Breakfast aficionado. Fitness-phile. Shirtless artisan. We enter the simple life of the Bay Area chef slash entrepreneur.
“In my time off, I’ve been returning to a simpler approach.”
“We were just about to go for a run,” Brandon Jew is chomping on an apple slice as we step into the small, garden studio where he’s lived – on and off – for the last eight years. His Chinese grandparents own the building, so he stays for free. “I don’t exactly have a real job right now, so it’s kind of nice to not be paying real rent.”
Jew not having ‘a real job’ is easily explained: he’s opening a restaurant. (Another one.) Over the past handful of years, Brandon has become one of the most notable young chefs in the San Francisco area, having honed his skills at Zuni Café, Quince, Camino, and most recently, Bar Agricole – where he was the founding chef. If you like food in the Bay Area, you’ve probably tasted Brandon’s creations. Now, he’s taking a page from the memories of his youth – a concept in Chinatown that serves pure, farm-to-table Chinese cuisine. Jew is already working with local farmers to grow Chinese vegetables, and plans on making his own tofu, soy sauce, and fermented bean pastes in-house.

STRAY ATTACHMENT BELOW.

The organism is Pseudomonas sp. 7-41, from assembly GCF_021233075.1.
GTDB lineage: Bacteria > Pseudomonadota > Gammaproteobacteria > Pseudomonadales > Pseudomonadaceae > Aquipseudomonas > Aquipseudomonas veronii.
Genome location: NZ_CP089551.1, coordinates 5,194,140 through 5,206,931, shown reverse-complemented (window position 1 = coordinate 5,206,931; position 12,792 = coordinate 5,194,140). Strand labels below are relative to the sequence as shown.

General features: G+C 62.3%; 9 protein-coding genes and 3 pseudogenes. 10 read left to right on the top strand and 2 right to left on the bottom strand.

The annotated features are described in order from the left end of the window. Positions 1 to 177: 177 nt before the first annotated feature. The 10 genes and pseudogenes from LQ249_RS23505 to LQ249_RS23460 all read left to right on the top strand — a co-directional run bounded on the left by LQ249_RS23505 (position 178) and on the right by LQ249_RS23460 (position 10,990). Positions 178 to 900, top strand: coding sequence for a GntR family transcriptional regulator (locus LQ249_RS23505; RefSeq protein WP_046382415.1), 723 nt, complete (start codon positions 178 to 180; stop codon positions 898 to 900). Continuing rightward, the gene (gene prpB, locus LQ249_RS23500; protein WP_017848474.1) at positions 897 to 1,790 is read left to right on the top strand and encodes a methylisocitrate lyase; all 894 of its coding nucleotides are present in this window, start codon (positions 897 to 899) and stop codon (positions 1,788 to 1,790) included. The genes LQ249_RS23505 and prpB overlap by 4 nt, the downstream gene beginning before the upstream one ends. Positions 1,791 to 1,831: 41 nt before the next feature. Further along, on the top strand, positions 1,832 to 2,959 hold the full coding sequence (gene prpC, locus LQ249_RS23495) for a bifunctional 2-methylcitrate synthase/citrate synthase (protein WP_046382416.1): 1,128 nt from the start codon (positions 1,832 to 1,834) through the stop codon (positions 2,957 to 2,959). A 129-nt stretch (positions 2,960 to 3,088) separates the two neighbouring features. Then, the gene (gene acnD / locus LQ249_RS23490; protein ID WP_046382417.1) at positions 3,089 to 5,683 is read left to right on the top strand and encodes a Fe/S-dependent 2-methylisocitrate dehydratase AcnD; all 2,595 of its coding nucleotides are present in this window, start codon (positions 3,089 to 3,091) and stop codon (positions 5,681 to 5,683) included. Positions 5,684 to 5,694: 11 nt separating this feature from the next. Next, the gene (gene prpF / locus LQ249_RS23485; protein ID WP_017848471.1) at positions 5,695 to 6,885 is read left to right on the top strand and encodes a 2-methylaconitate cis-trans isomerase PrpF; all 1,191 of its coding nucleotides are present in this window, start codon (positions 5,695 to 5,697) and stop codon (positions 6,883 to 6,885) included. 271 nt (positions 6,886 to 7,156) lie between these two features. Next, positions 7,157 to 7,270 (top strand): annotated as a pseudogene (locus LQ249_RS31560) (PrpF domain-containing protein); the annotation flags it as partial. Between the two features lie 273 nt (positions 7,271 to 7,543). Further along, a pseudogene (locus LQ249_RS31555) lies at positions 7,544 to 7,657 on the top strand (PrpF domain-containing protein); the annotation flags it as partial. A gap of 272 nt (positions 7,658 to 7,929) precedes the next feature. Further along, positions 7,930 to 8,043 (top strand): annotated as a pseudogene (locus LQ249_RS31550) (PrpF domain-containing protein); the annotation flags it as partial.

Brandon and his girlfriend Annalee are dressed in shorts and t-shirts and stretching on the shaded concrete terrace. Reggae music is playing. Brandon puts down his glass of water, and we head towards Golden Gate Park, where the pair starts every day with a run. Afterwards, we head back towards the pink stucco house where Brandon pours the same glass of water from earlier on his head to cool off, and announces that he’s going to make us breakfast.
“Breakfast is the one meal I can cook for us every day,” Brandon says. As he’s usually taking meetings during the afternoon and into the evening. “Since I don’t have to be anywhere in the mornings, I have the time to make something we can really enjoy.” Brandon cooks with his shirt off. “It just feels good,” he laughs.
He grabs a knife. Over the entrance to the kitchen hang delicate, Polynesian-print curtains that sway back and forth as he moves. “You guys are getting the authentic morning experience around here.” While he starts dicing and sautéing, we set up a table on the back terrace with Annalee. She has prepared Pu-erh tea, Brandon’s favorite. It’s a strong, earthy black tea; dark as coffee. She adds honey and drinks from a mug that reads: “THIS HAS BEEN A GOOD DAY”. The air smells like the rosemary from the garden.
“I always cook with my shirt off. It just feels good. You guys are getting the authentic morning experience around here.”
After 15 minutes or so, Brandon emerges from the kitchen producing delightful small plates of fried eggs, sautéed Chinese greens, bright red tomatoes with flaky Parmesan slices, fingerling potatoes, pears, and fresh raspberries with chocolate. In the previous hour spent with Brandon, it had been easy at times to forget his profession. Now it’s impossible. Everything is delicious. We eat with chopsticks, our faces warmed by the sun. “In my time off, I’ve been returning to a simpler approach,” Brandon says. He’s talking about his food, but we like to think it goes a bit further than that.
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